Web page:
Sustainable Home Improvement Magazine Article Emphasizes Value of Home Fire Sprinklers
House fires today are becoming increasingly dangerous and deadly, highlighting the necessity of home fire sprinkler units. According to an NFPA “Fire Loss in the United States During 2019” report, there were about 1.3 million fires requiring a response from a fire department. These fires led to approximately 8,800 injuries and 3,700 deaths. According to research, if someone reports a home fire, they are 15 percent more likely to die than they were 40 years ago. Today, fires burn faster and kill quicker in large part because “the contents of modern homes (such as furnishings) can burn faster and more intensely,” Richard Bukowski, a senior engineer at the National Institute of Standards and
Technology, was quoted as saying in Home Fire Sprinkler Coalition (HFSC) fact sheet. Fire sprinklers have been proven effective at controlling fires and would halt the growth of these statistics if they were widely used in homes.
In a recent article from Rise, a leading online authority in sustainable home improvement, Sheri Koones wrote about why fire sprinklers are so effective. “When there is a fire in the house, a sprinkler can respond almost immediately, reducing the amount of damage caused by the fire and potentially saving the lives of the residents,” she said. This is extremely important as she noted later in the article that “it usually takes the fire department between five and 10 minutes to arrive at the home.” HFSC states that fire flashover takes place within the first three to five minutes of the fire based on national averages. Fire sprinkler systems can control a fire even before firefighters arrive on the scene. According to the graph below from NFPA, the death rates from fires in homes with a sprinkler system is significantly lower than those without.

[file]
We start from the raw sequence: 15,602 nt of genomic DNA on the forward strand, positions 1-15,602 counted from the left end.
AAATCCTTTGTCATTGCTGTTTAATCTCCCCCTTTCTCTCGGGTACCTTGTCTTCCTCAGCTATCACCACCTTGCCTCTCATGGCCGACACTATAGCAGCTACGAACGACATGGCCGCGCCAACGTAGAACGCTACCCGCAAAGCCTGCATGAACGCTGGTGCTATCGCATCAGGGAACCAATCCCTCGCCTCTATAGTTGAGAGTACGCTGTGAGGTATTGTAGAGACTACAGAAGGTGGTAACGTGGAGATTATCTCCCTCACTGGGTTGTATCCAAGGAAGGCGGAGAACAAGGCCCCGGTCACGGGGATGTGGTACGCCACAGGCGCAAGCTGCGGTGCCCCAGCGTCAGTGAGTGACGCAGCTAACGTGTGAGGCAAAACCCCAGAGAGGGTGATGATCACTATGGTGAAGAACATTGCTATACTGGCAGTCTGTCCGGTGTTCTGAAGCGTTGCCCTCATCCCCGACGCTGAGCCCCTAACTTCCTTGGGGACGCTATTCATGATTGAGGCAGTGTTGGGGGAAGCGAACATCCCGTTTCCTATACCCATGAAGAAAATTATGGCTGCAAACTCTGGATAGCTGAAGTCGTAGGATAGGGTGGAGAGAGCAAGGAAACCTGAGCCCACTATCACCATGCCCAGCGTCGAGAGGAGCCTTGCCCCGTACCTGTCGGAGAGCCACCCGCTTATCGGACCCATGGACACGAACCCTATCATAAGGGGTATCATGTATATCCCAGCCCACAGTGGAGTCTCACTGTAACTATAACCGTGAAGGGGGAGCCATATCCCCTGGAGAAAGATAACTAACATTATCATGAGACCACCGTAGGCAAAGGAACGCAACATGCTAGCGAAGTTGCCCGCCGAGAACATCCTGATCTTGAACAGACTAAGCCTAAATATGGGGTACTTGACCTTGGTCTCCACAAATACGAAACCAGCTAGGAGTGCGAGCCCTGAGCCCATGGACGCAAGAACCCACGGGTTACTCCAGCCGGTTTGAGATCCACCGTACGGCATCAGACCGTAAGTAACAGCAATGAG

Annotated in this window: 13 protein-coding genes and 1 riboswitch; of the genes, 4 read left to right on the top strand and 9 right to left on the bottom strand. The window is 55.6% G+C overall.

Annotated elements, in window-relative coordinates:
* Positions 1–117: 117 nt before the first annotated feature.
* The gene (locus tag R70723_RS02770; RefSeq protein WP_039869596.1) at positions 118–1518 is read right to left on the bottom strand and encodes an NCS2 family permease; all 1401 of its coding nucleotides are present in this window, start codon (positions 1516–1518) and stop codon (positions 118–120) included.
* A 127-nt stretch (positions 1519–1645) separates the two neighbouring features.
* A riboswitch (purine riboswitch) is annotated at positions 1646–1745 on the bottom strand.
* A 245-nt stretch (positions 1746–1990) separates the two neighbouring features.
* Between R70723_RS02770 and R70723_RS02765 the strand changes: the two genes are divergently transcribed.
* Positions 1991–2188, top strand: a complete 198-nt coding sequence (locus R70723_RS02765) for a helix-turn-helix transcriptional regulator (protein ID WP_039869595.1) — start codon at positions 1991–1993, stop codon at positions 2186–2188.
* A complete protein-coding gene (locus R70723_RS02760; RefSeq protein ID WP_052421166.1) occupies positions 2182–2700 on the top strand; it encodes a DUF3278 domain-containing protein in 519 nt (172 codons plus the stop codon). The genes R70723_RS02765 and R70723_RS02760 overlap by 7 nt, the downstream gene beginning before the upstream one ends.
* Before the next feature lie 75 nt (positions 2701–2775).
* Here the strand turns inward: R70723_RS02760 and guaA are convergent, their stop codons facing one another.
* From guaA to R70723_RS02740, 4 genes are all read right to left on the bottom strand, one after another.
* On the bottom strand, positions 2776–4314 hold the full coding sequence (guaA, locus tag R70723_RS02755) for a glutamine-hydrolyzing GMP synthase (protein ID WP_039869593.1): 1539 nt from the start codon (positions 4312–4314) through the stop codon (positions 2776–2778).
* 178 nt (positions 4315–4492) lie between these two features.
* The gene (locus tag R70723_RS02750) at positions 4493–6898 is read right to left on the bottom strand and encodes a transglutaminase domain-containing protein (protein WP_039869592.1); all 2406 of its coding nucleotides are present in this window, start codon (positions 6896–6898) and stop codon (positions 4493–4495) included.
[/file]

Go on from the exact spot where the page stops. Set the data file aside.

However, from 2010-2014, fire sprinkler systems were only found in seven percent of all home fires, according to NFPA. Even though fire sprinkler systems have been proven extremely effective, people still have many misconceptions about them. In her article, Koones lists some of the most common ones and disproves them:
- Smoke will activate fire sprinklers.
Koones is quick to show that this is false, writing that “the sprinklers are activated by heat, not smoke.”
- When there is a fire, all the sprinklers in the house are activated.
“Only the sprinkler closest to the fire is activated by the heat,” Koones says. “This localized activation confines the water to just the area where the fire is raging.”
- The sprinklers may not look aesthetically pleasing.
“Home fire sprinklers are far less conspicuous compared to older commercial sprinklers. You can install pendants or concealed sprinklers on the ceiling or a wall. Concealed sprinklers have a plate. Some can be panted by the sprinkler manufacturer to match the room’s colors,” Koones states.
To read the full article, visit buildwithrise.com. Also, visit the Home Fire Sprinkler Coalition website to get information and resources to help you in your efforts to communicate the value of sprinkler technology and the need for more home installations to save more lives.